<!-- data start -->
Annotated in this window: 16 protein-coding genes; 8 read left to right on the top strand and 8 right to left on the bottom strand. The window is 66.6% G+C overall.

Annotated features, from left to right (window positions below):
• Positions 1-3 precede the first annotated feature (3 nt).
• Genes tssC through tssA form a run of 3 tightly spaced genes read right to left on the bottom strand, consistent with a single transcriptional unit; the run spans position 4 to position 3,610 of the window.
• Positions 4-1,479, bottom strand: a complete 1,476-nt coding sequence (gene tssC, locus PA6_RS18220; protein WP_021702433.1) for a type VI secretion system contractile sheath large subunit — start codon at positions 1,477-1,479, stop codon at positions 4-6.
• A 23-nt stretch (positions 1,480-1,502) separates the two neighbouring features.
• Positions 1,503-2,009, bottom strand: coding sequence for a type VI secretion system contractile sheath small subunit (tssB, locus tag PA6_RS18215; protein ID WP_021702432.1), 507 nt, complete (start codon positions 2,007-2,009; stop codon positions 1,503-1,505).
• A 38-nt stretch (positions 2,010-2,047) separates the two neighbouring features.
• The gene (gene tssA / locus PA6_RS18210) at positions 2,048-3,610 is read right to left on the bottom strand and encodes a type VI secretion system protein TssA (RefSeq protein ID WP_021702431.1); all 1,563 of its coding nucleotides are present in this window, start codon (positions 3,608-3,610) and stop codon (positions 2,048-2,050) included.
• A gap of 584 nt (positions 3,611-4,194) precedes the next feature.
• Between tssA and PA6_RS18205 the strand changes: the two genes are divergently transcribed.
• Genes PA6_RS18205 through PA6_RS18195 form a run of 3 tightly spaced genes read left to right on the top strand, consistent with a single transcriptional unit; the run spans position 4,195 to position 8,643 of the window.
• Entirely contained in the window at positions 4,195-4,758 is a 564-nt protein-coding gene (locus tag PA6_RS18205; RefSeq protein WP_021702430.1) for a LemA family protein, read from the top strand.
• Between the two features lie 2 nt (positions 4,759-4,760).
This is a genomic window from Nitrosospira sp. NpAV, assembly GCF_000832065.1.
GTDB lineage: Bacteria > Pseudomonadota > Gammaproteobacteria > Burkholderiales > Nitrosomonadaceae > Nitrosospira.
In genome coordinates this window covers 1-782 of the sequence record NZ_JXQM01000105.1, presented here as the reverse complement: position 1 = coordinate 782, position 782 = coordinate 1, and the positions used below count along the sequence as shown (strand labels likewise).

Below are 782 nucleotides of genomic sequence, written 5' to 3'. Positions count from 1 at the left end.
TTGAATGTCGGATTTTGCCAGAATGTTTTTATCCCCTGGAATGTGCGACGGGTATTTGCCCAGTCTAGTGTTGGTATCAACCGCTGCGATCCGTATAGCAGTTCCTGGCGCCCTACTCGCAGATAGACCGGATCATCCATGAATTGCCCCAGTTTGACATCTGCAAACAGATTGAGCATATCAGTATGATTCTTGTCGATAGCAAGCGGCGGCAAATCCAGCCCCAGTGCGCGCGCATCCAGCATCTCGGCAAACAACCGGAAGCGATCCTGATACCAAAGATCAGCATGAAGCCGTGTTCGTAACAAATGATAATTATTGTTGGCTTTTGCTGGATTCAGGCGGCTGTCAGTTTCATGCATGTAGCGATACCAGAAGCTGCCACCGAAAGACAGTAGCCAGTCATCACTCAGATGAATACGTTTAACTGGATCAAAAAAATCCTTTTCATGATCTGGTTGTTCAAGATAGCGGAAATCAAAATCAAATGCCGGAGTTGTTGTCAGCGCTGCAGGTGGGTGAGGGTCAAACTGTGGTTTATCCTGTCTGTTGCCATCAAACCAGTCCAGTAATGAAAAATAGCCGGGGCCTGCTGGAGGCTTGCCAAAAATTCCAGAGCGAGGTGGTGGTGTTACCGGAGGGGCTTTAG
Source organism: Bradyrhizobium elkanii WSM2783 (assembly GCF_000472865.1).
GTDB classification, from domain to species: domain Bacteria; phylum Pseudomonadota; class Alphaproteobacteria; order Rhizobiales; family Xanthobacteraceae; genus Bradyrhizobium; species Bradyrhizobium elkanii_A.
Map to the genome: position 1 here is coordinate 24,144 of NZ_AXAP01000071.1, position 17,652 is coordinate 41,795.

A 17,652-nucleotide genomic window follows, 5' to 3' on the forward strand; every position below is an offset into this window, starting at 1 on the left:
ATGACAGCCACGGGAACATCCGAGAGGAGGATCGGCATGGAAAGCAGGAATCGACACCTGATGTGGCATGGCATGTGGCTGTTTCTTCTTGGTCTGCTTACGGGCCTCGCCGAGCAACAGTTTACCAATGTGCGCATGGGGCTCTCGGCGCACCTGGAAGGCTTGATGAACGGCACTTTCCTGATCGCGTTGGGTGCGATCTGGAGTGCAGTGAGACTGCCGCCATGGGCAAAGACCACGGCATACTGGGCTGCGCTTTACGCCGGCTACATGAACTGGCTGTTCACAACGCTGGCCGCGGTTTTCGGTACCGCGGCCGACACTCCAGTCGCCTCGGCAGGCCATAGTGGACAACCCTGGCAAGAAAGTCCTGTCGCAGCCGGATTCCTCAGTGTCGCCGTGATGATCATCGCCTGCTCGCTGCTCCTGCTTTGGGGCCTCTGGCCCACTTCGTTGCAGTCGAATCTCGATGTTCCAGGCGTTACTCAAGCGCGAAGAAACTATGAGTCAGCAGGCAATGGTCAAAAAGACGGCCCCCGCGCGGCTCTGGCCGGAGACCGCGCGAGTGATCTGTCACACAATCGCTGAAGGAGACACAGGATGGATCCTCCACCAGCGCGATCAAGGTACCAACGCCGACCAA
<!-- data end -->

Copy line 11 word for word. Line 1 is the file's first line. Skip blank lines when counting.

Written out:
• Between tssA and PA6_RS18205 the strand changes: the two genes are divergently transcribed.